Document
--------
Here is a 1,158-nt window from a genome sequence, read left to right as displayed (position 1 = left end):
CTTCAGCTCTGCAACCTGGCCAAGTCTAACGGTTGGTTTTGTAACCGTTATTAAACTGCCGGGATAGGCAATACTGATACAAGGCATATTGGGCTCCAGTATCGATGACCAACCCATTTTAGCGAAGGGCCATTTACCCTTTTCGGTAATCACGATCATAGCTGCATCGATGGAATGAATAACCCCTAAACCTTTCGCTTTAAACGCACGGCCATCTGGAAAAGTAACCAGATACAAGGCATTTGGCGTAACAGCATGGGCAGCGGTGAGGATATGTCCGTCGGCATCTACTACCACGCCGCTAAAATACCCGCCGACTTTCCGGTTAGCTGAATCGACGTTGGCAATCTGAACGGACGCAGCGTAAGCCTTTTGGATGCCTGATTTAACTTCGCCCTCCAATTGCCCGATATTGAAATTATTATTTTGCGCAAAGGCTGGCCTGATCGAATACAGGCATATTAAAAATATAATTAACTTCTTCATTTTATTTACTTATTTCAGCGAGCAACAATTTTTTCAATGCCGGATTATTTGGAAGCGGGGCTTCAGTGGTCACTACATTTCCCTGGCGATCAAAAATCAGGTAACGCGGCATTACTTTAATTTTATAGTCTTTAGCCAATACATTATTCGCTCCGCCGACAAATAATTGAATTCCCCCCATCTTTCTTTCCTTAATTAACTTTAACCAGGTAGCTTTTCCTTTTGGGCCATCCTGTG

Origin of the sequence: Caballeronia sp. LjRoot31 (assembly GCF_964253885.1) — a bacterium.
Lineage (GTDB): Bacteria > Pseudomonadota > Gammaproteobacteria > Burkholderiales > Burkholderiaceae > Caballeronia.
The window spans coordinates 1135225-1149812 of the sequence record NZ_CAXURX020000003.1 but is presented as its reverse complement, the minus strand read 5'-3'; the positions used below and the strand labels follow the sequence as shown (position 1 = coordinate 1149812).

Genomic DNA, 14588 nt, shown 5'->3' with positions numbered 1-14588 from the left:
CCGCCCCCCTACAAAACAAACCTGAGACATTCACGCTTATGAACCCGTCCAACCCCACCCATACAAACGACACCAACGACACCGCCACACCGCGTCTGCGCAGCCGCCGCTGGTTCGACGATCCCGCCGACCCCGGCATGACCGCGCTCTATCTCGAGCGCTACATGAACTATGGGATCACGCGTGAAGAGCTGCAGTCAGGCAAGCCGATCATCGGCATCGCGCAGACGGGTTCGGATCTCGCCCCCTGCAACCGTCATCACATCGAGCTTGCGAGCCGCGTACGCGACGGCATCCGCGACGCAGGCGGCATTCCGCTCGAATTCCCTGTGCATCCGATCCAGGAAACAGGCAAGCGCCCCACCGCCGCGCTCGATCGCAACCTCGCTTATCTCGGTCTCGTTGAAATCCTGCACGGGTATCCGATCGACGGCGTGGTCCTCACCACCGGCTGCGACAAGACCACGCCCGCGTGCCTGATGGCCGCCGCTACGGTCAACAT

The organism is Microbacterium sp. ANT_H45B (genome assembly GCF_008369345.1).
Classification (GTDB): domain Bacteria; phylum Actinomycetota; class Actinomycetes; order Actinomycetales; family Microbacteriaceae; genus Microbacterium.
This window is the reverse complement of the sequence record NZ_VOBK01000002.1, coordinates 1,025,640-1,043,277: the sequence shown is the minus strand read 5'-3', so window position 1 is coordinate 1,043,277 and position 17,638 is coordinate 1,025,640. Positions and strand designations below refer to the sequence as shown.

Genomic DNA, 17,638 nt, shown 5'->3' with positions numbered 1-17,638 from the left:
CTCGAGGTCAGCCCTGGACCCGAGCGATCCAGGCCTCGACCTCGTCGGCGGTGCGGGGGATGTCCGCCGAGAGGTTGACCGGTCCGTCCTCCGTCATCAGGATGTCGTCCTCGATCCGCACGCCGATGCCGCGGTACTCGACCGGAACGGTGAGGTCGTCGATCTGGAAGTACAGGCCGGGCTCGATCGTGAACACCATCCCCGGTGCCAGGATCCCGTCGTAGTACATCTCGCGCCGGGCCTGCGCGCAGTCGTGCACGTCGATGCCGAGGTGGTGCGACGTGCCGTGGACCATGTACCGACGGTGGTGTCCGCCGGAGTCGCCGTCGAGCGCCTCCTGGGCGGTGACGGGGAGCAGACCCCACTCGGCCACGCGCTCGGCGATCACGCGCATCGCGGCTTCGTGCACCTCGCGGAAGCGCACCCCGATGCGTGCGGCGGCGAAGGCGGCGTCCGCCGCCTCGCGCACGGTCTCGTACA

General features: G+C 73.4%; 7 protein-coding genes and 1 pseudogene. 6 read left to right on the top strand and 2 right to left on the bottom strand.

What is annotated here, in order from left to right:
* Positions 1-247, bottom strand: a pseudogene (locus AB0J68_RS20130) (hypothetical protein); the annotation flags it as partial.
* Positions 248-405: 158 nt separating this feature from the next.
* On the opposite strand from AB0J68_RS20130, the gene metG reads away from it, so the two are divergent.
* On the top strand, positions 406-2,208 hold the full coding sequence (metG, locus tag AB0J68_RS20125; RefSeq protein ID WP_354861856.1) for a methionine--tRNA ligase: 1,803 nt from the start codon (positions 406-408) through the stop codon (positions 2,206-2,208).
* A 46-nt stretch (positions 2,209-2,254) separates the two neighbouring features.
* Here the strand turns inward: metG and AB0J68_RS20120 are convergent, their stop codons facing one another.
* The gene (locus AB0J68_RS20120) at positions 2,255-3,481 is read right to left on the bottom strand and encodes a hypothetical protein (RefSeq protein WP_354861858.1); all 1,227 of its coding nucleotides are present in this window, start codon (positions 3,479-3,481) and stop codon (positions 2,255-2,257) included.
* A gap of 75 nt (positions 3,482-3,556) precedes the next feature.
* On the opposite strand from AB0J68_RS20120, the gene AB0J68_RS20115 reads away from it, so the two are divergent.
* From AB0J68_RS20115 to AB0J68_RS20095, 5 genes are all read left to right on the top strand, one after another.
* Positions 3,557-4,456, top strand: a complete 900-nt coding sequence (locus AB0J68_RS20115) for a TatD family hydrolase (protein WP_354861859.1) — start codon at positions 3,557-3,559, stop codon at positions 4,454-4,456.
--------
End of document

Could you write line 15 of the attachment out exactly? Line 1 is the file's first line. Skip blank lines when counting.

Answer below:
* Positions 1-247, bottom strand: a pseudogene (locus AB0J68_RS20130) (hypothetical protein); the annotation flags it as partial.